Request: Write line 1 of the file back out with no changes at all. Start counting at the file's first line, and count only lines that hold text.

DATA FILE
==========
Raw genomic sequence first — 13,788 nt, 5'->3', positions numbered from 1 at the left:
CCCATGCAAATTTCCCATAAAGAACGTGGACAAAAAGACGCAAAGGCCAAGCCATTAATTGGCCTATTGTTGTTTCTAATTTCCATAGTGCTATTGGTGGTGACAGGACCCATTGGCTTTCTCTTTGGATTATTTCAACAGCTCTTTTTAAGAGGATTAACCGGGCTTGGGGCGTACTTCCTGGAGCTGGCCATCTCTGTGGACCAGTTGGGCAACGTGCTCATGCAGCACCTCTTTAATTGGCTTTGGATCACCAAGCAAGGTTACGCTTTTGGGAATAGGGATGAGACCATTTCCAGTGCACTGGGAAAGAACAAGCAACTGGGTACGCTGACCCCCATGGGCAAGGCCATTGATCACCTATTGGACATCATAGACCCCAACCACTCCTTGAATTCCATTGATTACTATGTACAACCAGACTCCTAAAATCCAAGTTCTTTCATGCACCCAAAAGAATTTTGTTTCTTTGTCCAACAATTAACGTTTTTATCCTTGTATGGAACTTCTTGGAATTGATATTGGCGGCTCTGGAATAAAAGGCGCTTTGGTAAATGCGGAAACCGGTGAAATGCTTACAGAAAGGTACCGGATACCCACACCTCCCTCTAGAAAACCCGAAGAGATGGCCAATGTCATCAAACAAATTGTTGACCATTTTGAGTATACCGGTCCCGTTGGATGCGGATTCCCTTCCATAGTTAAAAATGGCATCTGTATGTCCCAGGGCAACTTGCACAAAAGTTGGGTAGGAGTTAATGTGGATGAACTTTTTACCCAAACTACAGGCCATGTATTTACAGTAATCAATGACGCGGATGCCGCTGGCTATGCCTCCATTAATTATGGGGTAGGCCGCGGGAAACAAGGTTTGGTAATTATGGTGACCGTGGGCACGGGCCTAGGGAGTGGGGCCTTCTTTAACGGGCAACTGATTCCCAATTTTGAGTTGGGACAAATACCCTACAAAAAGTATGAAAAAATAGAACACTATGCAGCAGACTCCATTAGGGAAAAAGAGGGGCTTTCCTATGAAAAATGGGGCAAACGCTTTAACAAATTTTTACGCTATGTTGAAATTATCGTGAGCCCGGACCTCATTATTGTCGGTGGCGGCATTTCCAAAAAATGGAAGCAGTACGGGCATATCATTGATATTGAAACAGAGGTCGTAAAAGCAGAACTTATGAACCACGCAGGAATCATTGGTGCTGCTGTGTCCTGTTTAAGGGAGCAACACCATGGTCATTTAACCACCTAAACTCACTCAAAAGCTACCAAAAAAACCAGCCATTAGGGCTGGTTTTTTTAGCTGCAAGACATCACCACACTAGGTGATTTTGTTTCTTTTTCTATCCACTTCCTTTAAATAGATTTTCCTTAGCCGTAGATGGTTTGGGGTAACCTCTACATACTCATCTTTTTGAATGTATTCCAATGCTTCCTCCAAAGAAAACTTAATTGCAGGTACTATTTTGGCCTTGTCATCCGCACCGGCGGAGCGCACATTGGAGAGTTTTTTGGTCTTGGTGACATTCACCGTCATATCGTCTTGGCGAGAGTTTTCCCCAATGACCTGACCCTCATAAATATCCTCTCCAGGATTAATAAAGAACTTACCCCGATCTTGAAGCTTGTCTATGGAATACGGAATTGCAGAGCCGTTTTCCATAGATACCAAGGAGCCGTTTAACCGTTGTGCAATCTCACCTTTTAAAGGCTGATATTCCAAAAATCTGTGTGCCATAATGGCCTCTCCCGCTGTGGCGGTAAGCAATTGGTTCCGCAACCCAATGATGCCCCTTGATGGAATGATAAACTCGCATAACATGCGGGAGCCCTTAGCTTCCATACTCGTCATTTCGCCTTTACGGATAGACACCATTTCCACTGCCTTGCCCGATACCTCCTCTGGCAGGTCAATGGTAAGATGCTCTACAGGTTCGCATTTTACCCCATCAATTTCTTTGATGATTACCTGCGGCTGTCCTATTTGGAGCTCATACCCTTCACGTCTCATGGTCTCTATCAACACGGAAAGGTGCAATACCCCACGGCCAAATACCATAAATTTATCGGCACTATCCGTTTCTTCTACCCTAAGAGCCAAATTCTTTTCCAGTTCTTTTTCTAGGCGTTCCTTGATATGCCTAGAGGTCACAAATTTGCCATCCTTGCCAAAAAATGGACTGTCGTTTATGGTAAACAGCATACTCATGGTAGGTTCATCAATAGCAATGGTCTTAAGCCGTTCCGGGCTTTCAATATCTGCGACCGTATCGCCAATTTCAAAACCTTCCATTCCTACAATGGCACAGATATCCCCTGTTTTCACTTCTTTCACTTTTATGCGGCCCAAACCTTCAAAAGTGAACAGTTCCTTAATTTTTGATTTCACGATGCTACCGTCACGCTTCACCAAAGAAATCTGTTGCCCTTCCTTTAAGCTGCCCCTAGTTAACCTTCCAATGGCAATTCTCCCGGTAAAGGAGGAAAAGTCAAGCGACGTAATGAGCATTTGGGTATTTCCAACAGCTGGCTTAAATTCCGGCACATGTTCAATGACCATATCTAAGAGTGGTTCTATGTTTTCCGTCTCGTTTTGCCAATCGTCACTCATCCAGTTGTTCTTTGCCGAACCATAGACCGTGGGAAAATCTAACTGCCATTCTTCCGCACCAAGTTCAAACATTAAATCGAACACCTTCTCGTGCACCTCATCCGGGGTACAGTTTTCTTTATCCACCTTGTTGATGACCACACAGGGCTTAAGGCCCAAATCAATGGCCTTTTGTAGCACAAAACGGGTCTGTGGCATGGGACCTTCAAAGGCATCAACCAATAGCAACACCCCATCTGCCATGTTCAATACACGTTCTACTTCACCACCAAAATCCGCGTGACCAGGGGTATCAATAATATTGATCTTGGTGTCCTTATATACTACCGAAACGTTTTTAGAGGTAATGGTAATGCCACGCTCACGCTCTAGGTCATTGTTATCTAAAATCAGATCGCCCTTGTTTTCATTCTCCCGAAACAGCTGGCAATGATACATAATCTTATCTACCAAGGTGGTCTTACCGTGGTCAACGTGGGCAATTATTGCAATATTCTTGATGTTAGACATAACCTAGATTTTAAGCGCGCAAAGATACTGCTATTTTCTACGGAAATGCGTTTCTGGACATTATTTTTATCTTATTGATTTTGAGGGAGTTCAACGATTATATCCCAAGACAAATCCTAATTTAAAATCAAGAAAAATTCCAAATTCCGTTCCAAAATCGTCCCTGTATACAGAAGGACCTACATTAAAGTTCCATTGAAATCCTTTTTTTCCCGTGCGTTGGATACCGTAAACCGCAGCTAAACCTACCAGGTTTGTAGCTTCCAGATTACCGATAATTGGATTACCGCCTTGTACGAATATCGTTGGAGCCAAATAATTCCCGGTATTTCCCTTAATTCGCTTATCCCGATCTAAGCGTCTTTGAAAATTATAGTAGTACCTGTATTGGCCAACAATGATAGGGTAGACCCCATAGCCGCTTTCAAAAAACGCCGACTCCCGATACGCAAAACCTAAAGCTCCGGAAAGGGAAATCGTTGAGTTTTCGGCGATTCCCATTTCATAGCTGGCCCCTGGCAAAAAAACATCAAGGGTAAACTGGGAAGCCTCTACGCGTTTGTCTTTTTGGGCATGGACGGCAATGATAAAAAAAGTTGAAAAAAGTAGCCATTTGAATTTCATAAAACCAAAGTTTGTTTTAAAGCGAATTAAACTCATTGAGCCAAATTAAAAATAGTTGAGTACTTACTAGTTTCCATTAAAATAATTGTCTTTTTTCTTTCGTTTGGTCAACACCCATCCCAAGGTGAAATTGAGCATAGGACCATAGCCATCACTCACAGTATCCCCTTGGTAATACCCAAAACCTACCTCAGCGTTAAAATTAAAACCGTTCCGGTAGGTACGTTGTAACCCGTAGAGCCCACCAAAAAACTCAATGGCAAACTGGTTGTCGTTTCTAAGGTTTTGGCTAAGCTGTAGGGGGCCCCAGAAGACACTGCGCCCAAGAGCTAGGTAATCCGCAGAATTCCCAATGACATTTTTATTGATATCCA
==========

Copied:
Raw genomic sequence first — 13,788 nt, 5'->3', positions numbered from 1 at the left: